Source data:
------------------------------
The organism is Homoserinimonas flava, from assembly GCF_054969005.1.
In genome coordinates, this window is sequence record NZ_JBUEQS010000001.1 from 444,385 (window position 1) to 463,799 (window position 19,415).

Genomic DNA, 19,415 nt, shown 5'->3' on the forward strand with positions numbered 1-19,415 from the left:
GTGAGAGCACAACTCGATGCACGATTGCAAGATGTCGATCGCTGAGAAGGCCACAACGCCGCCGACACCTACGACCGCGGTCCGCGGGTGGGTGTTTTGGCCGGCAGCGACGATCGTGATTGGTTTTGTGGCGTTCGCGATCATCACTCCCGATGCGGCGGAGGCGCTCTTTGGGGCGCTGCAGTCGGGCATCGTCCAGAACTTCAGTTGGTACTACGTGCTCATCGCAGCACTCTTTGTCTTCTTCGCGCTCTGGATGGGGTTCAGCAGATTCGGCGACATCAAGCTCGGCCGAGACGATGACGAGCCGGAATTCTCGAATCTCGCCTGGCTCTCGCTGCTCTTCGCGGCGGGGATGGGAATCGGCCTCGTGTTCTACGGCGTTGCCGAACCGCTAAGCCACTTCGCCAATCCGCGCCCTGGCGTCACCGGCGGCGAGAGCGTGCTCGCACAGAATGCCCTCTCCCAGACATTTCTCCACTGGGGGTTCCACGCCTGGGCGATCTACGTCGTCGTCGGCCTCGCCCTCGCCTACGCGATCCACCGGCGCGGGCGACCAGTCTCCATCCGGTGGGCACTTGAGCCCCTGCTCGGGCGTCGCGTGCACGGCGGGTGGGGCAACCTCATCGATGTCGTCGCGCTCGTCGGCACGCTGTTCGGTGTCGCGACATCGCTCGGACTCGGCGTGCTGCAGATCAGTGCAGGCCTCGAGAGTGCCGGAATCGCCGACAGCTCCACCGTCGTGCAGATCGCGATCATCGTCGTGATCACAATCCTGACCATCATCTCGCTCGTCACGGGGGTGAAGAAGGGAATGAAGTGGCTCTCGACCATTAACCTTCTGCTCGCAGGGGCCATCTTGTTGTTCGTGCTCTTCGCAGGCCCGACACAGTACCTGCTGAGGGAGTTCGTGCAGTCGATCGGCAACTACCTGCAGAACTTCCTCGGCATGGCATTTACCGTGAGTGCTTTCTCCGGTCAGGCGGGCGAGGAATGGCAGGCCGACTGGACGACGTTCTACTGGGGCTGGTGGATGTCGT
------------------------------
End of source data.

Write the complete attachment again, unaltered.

The organism is Homoserinimonas flava, from assembly GCF_054969005.1.
In genome coordinates, this window is sequence record NZ_JBUEQS010000001.1 from 444,385 (window position 1) to 463,799 (window position 19,415).

Genomic DNA, 19,415 nt, shown 5'->3' on the forward strand with positions numbered 1-19,415 from the left:
GTGAGAGCACAACTCGATGCACGATTGCAAGATGTCGATCGCTGAGAAGGCCACAACGCCGCCGACACCTACGACCGCGGTCCGCGGGTGGGTGTTTTGGCCGGCAGCGACGATCGTGATTGGTTTTGTGGCGTTCGCGATCATCACTCCCGATGCGGCGGAGGCGCTCTTTGGGGCGCTGCAGTCGGGCATCGTCCAGAACTTCAGTTGGTACTACGTGCTCATCGCAGCACTCTTTGTCTTCTTCGCGCTCTGGATGGGGTTCAGCAGATTCGGCGACATCAAGCTCGGCCGAGACGATGACGAGCCGGAATTCTCGAATCTCGCCTGGCTCTCGCTGCTCTTCGCGGCGGGGATGGGAATCGGCCTCGTGTTCTACGGCGTTGCCGAACCGCTAAGCCACTTCGCCAATCCGCGCCCTGGCGTCACCGGCGGCGAGAGCGTGCTCGCACAGAATGCCCTCTCCCAGACATTTCTCCACTGGGGGTTCCACGCCTGGGCGATCTACGTCGTCGTCGGCCTCGCCCTCGCCTACGCGATCCACCGGCGCGGGCGACCAGTCTCCATCCGGTGGGCACTTGAGCCCCTGCTCGGGCGTCGCGTGCACGGCGGGTGGGGCAACCTCATCGATGTCGTCGCGCTCGTCGGCACGCTGTTCGGTGTCGCGACATCGCTCGGACTCGGCGTGCTGCAGATCAGTGCAGGCCTCGAGAGTGCCGGAATCGCCGACAGCTCCACCGTCGTGCAGATCGCGATCATCGTCGTGATCACAATCCTGACCATCATCTCGCTCGTCACGGGGGTGAAGAAGGGAATGAAGTGGCTCTCGACCATTAACCTTCTGCTCGCAGGGGCCATCTTGTTGTTCGTGCTCTTCGCAGGCCCGACACAGTACCTGCTGAGGGAGTTCGTGCAGTCGATCGGCAACTACCTGCAGAACTTCCTCGGCATGGCATTTACCGTGAGTGCTTTCTCCGGTCAGGCGGGCGAGGAATGGCAGGCCGACTGGACGACGTTCTACTGGGGCTGGTGGATGTCGT